In keeping with their goal of complete authenticity, the museum strives to grown only authentic strains of crops and to raise livestock authentic to the various periods being 'interpreted'. Often they have found that a particular plant strain, or livestock breeds is now rare and hard to find - or worse, extint. When they discover one of these rare varieties, the museum takes the role of conservator, preserving these varieties for future generations. By growing period crops, visitors can see, feel, smell, and often taste, how the crops have changed over time. Visitors can also get an idea of just how much work was involved in planting, harvesting, and preserving enough food to last a family through until the next harvest. While touring the museum, you can also observe many rare animal breeds. These animals range from the Silver Spangled Hamburg chickens that have massive feathery heads that look like they are wearing huge hats covered with feathers, to Cotswold sheep which can be found on the English farm. In some case, original species could not be procured. In such cases the museum has elected to use the closest cousin that they could find. For example on the Scotts-Irish farm you will see white Landrace pigs, rather than the now extinct Irish Greyhound pigs, which would have been found on an Ulster tenant farm in the early 1700's. Other animals you might see on your tour include Percheron horses, Toulouse geese, Ossabaw Island pigs, Milking Shorthorn cattle, Spitzhauben chickens, and Kerry cattle, to name but a few.
Walking around the museum is very easy. The pathway maintains a slop of 3 degrees or less, and the pathway is constructed of a hard material that is comfortable to walk on. It is also easy to navigate using a wheel chair or with a white cane. Benches are scattered throughout the grounds, should you wish to take a rest. As well, if you are vising the museum with small children you can rent a red wagon to cart them around in. Electric 'golf' carts that holds 4 to 6 people are also available for rent. This is a perfect way for groups to tour the museum if one or more of their party might have difficulty walking from farm to farm. Plus, the museum also offers the use of motorized wheelchairs to mobility impaired visitors. Visually impaired visitors will find the museum particularly interesting, as you can touch just about everything! Plus the interpreters provide an excellent overview of the farms, and they are more than willing to go into more detail if you have any questions. And, upon request, the museum can provide you with a map and information on the museum in large print.
The Frontier Culture Museum is constantly expanding! A wetlands area is currently being developed along the main road leading to the museum. And, the museum has recently deconstructed the Bowman House in preparation to moving it to the museum. This 3 to 4 room house is an original structure to the Shenandoah Valley, and was built around 1773 by German immigrants. It is scheduled to be reconstructed on the museum grounds sometime in the Fall of 2003. Other plans currently underdevelopment included the addition of an African-American farm, as well as a Native American Farm.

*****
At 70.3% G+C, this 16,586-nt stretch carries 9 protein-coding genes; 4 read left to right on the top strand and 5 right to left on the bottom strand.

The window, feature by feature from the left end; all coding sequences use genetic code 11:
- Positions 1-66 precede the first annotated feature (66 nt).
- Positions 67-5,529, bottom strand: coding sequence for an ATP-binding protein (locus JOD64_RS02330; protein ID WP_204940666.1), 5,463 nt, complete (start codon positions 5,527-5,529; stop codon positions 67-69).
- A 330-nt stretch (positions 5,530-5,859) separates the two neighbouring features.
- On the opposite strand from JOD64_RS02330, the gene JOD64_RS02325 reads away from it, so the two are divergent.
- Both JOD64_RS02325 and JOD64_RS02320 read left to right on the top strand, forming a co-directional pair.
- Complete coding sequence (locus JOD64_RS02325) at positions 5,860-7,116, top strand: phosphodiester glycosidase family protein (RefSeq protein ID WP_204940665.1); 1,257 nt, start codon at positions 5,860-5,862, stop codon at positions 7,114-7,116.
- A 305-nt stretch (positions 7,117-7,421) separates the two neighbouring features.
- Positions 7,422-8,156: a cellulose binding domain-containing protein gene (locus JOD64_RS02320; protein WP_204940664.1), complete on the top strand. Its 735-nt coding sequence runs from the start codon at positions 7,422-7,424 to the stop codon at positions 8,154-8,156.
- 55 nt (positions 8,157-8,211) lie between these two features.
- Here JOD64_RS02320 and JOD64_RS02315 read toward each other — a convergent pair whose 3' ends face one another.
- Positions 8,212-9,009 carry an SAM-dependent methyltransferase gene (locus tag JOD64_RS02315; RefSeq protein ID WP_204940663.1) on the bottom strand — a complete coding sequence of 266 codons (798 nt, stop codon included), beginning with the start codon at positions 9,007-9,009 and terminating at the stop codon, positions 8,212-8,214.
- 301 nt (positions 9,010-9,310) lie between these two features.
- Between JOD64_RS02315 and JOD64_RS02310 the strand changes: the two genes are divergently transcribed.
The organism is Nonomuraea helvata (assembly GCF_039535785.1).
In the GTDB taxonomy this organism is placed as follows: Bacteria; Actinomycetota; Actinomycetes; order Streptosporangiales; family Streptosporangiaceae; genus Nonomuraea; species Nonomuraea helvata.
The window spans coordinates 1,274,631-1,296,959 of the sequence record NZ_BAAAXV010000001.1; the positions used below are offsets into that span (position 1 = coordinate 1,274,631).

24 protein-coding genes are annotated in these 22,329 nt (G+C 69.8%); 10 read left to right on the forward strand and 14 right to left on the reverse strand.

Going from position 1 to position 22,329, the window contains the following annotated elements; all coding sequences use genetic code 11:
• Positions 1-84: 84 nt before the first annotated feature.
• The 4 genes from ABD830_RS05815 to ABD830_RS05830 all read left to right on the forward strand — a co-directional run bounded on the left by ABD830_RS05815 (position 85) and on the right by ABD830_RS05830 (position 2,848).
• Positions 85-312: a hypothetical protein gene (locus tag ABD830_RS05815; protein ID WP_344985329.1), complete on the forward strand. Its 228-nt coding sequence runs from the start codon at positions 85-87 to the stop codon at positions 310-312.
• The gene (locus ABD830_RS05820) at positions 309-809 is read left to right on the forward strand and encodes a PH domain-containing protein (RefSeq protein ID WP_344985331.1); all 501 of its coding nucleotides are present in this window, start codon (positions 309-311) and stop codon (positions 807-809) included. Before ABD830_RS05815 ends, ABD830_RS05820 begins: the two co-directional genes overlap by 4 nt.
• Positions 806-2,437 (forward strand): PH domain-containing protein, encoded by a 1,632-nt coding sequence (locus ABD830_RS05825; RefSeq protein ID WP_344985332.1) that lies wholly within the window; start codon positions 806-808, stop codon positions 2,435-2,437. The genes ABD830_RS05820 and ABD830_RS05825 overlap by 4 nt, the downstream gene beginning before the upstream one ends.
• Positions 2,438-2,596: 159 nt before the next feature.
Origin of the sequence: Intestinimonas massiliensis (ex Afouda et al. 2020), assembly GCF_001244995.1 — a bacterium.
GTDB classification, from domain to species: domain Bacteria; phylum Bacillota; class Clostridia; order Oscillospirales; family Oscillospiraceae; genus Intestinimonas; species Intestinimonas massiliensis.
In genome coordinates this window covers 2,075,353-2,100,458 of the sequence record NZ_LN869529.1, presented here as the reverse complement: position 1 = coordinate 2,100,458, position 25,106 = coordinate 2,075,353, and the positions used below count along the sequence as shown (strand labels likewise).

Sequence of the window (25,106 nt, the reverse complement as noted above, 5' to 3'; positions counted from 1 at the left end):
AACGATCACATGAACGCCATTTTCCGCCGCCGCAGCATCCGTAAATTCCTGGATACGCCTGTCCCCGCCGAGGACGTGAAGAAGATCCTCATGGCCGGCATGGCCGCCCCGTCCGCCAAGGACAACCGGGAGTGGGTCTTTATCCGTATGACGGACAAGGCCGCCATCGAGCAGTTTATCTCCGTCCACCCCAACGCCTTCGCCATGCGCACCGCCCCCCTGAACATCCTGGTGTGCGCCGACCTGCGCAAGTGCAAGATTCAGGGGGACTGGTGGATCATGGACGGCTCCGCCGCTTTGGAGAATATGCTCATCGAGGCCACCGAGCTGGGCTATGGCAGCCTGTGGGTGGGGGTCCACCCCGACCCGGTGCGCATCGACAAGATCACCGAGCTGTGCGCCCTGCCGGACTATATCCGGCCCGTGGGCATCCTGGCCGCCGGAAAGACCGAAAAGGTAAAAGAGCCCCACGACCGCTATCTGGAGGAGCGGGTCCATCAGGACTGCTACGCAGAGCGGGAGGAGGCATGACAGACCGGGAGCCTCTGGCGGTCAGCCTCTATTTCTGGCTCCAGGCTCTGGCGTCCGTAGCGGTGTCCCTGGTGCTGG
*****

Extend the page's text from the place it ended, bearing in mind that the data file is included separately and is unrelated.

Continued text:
On the museum grounds you will also find a 1915 Octagonal Barn and a refurbished 1950's dairy barn that can be rented for groups or meetings. The museum also offers the use of its 100-seat lecture hall and 80-seat theater. The museum also offers special events and programs throughout the year, such as food tasting extravaganzas, witnessing historic food preservation techniques, and musical events.
When planning your visit to the museum, plan on spending at least 2 ½ - 3 hours on site. But be forewarned, you could easily spend a whole day at the museum as there is a lot to see and experience here - and you'll want to take your time so that you can enjoy it all. Also, be prepared for changes in the weather. By its very nature, most of the museum is located 'outdoors' so, depending on the forecast, you may want to take an umbrella, sun screen, or a winter coat along with you - depending on the time of year you will be visiting.
In brief, the Frontier Culture Museum offers visitors - of all ages - an unprecedented opportunity to step back in time and get a first hand glimpse of what life was like for the early settlers to the Valley of Virginia. Best yet, it helps to show how the area changed over time, and how these changes still influence us today, thereby not only bringing the history of the region to life, but also making it relevant to the modern 'student'. Until such time as a time machine is invented, a visit to this museum represents one of the best ways - and the most fun means - of really getting a "taste" of history.
Detailed information about the Frontier Culture Museum, which is also known as the Museum of American Frontier Culture, can be found online at:
Here you will find directions to the museum, as well as information about the history of the museum, admission fees, hours of operations, special events, and related information. You can also request information about the museum by writing, or calling:
Frontier Culture Museum
P.O. Box 810
Staunton, VA 24402-0810
Phone: (540) 332-7850